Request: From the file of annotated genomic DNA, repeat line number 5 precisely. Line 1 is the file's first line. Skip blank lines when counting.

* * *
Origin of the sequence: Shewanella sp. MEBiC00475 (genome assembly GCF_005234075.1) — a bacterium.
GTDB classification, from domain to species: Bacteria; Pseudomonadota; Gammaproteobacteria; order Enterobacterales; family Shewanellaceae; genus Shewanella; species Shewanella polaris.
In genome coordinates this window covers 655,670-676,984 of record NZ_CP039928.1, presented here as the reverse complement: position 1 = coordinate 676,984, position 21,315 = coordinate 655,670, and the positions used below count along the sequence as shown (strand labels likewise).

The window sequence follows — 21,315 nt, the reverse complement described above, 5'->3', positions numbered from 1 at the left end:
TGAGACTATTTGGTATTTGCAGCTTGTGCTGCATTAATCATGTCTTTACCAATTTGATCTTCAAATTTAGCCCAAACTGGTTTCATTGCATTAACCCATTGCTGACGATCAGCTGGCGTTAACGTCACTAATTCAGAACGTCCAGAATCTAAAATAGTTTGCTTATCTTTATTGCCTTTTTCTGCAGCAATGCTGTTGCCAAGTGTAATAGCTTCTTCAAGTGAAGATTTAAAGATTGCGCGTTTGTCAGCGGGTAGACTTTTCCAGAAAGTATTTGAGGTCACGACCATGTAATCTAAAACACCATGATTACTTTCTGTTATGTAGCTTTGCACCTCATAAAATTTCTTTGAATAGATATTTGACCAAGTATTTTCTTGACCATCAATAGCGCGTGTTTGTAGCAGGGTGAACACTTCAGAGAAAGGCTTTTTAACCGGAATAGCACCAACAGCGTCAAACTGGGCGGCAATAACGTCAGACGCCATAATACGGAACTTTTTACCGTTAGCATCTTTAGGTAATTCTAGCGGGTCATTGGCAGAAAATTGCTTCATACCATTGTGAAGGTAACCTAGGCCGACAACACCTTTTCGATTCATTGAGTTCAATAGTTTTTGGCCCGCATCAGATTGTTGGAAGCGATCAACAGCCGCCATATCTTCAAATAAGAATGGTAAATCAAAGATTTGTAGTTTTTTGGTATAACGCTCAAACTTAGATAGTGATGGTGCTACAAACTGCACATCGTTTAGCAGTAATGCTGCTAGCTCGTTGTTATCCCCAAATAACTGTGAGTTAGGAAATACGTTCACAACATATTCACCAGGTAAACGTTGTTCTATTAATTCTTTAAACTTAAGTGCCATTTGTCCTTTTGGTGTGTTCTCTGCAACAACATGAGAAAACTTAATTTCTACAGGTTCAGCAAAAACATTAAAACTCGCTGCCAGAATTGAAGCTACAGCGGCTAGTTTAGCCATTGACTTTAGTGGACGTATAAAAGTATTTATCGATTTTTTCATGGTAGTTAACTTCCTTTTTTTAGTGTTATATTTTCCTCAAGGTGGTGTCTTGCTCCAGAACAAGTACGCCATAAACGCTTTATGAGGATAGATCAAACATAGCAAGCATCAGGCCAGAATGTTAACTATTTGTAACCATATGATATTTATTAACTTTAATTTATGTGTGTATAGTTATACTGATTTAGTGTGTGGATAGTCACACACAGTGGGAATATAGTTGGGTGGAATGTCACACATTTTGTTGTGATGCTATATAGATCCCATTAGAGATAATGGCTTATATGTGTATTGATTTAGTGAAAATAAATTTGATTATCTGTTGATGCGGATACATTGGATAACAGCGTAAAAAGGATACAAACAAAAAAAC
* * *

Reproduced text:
TGAGACTATTTGGTATTTGCAGCTTGTGCTGCATTAATCATGTCTTTACCAATTTGATCTTCAAATTTAGCCCAAACTGGTTTCATTGCATTAACCCATTGCTGACGATCAGCTGGCGTTAACGTCACTAATTCAGAACGTCCAGAATCTAAAATAGTTTGCTTATCTTTATTGCCTTTTTCTGCAGCAATGCTGTTGCCAAGTGTAATAGCTTCTTCAAGTGAAGATTTAAAGATTGCGCGTTTGTCAGCGGGTAGACTTTTCCAGAAAGTATTTGAGGTCACGACCATGTAATCTAAAACACCATGATTACTTTCTGTTATGTAGCTTTGCACCTCATAAAATTTCTTTGAATAGATATTTGACCAAGTATTTTCTTGACCATCAATAGCGCGTGTTTGTAGCAGGGTGAACACTTCAGAGAAAGGCTTTTTAACCGGAATAGCACCAACAGCGTCAAACTGGGCGGCAATAACGTCAGACGCCATAATACGGAACTTTTTACCGTTAGCATCTTTAGGTAATTCTAGCGGGTCATTGGCAGAAAATTGCTTCATACCATTGTGAAGGTAACCTAGGCCGACAACACCTTTTCGATTCATTGAGTTCAATAGTTTTTGGCCCGCATCAGATTGTTGGAAGCGATCAACAGCCGCCATATCTTCAAATAAGAATGGTAAATCAAAGATTTGTAGTTTTTTGGTATAACGCTCAAACTTAGATAGTGATGGTGCTACAAACTGCACATCGTTTAGCAGTAATGCTGCTAGCTCGTTGTTATCCCCAAATAACTGTGAGTTAGGAAATACGTTCACAACATATTCACCAGGTAAACGTTGTTCTATTAATTCTTTAAACTTAAGTGCCATTTGTCCTTTTGGTGTGTTCTCTGCAACAACATGAGAAAACTTAATTTCTACAGGTTCAGCAAAAACATTAAAACTCGCTGCCAGAATTGAAGCTACAGCGGCTAGTTTAGCCATTGACTTTAGTGGACGTATAAAAGTATTTATCGATTTTTTCATGGTAGTTAACTTCCTTTTTTTAGTGTTATATTTTCCTCAAGGTGGTGTCTTGCTCCAGAACAAGTACGCCATAAACGCTTTATGAGGATAGATCAAACATAGCAAGCATCAGGCCAGAATGTTAACTATTTGTAACCATATGATATTTATTAACTTTAATTTATGTGTGTATAGTTATACTGATTTAGTGTGTGGATAGTCACACACAGTGGGAATATAGTTGGGTGGAATGTCACACATTTTGTTGTGATGCTATATAGATCCCATTAGAGATAATGGCTTATATGTGTATTGATTTAGTGAAAATAAATTTGATTATCTGTTGATGCGGATACATTGGATAACAGCGTAAAAAGGATACAAACAAAAAAAC